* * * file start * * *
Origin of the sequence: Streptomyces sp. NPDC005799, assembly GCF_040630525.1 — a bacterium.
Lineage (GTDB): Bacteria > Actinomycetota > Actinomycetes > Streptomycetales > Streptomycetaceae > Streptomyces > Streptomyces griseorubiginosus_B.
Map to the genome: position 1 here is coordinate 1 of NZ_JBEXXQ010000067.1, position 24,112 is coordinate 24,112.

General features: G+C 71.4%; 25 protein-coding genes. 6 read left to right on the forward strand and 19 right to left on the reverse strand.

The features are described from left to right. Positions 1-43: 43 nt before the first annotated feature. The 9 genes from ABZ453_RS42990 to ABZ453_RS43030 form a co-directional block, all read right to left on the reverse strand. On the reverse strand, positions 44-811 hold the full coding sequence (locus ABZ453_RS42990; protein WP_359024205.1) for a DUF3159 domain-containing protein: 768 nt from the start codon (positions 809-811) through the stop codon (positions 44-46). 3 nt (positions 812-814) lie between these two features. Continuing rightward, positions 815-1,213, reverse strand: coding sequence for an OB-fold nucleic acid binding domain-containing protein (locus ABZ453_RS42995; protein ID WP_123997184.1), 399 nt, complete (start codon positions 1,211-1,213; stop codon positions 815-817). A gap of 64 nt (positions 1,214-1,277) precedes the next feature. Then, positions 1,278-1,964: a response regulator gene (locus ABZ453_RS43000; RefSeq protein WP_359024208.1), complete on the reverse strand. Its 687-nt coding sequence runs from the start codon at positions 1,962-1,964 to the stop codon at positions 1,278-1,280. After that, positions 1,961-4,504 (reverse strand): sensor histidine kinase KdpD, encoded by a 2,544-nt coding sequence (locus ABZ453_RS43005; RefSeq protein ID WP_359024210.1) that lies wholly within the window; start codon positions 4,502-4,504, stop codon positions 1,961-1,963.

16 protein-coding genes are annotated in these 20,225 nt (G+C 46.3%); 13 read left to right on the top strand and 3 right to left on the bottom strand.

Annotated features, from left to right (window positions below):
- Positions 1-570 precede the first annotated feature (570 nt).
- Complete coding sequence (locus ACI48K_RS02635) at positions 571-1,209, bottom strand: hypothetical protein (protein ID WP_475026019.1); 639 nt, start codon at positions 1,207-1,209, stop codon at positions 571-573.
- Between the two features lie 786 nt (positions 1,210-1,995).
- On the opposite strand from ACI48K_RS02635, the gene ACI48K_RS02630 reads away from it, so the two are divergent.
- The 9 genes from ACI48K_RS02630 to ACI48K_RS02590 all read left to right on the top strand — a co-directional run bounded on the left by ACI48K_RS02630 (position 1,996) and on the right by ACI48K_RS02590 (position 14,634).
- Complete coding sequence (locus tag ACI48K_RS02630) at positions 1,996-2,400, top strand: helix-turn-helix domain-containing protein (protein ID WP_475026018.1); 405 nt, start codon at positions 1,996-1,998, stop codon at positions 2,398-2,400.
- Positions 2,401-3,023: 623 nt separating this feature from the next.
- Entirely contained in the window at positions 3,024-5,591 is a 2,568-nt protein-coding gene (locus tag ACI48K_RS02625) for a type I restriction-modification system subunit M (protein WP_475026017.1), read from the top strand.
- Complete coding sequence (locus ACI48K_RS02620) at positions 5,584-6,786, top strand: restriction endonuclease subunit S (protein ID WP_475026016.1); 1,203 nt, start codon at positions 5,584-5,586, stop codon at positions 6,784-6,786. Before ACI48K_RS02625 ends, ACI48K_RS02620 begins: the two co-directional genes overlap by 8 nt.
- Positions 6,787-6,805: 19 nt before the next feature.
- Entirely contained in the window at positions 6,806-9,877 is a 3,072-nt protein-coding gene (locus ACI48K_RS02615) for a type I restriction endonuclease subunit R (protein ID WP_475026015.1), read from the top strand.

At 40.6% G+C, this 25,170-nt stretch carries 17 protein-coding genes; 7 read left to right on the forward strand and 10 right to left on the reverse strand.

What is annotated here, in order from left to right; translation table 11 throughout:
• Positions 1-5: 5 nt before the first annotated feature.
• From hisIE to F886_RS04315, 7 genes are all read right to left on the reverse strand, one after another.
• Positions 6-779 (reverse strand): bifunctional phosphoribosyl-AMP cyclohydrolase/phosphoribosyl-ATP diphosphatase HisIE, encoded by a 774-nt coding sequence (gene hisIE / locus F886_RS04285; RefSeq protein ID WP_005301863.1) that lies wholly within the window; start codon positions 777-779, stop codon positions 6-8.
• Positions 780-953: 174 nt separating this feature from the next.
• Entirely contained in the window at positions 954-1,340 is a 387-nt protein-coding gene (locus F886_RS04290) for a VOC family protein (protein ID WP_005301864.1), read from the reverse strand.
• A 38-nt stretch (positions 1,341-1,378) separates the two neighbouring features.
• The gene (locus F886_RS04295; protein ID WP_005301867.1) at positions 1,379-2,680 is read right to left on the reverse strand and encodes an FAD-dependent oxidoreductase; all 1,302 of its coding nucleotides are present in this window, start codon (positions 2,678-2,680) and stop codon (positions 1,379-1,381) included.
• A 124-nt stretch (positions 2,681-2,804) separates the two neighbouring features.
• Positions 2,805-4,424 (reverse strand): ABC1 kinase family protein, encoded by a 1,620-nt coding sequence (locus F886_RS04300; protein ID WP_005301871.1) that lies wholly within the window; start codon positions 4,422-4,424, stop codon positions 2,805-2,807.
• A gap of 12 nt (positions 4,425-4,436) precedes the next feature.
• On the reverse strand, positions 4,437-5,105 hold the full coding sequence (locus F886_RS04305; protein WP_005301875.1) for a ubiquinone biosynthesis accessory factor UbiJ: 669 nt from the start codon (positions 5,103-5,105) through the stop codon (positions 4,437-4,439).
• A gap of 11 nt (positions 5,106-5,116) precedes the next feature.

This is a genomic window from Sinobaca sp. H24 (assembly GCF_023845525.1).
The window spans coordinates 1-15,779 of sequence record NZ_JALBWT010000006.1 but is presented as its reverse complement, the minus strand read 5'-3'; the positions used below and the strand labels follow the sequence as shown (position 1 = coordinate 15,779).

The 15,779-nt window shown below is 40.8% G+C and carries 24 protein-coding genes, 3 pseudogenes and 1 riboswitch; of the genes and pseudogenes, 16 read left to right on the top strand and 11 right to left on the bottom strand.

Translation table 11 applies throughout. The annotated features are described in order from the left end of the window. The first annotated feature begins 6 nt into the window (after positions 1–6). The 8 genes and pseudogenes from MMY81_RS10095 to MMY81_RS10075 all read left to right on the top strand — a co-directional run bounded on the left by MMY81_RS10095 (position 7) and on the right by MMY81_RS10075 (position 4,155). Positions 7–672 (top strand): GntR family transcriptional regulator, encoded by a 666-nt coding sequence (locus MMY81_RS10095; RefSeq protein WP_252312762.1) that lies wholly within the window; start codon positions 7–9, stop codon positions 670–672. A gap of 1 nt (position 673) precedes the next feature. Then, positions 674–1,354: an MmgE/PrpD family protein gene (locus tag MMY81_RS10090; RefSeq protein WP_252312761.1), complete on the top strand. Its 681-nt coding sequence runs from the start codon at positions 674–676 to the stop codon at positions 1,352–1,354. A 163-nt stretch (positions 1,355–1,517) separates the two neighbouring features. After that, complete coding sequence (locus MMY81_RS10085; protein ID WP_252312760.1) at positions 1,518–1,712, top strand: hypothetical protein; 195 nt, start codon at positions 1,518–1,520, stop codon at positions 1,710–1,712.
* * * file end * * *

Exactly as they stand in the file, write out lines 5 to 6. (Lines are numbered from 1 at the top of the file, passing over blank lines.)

The features are described from left to right. Positions 1-43: 43 nt before the first annotated feature. The 9 genes from ABZ453_RS42990 to ABZ453_RS43030 form a co-directional block, all read right to left on the reverse strand. On the reverse strand, positions 44-811 hold the full coding sequence (locus ABZ453_RS42990; protein WP_359024205.1) for a DUF3159 domain-containing protein: 768 nt from the start codon (positions 809-811) through the stop codon (positions 44-46). 3 nt (positions 812-814) lie between these two features. Continuing rightward, positions 815-1,213, reverse strand: coding sequence for an OB-fold nucleic acid binding domain-containing protein (locus ABZ453_RS42995; protein ID WP_123997184.1), 399 nt, complete (start codon positions 1,211-1,213; stop codon positions 815-817). A gap of 64 nt (positions 1,214-1,277) precedes the next feature. Then, positions 1,278-1,964: a response regulator gene (locus ABZ453_RS43000; RefSeq protein WP_359024208.1), complete on the reverse strand. Its 687-nt coding sequence runs from the start codon at positions 1,962-1,964 to the stop codon at positions 1,278-1,280. After that, positions 1,961-4,504 (reverse strand): sensor histidine kinase KdpD, encoded by a 2,544-nt coding sequence (locus ABZ453_RS43005; RefSeq protein ID WP_359024210.1) that lies wholly within the window; start codon positions 4,502-4,504, stop codon positions 1,961-1,963.

16 protein-coding genes are annotated in these 20,225 nt (G+C 46.3%); 13 read left to right on the top strand and 3 right to left on the bottom strand.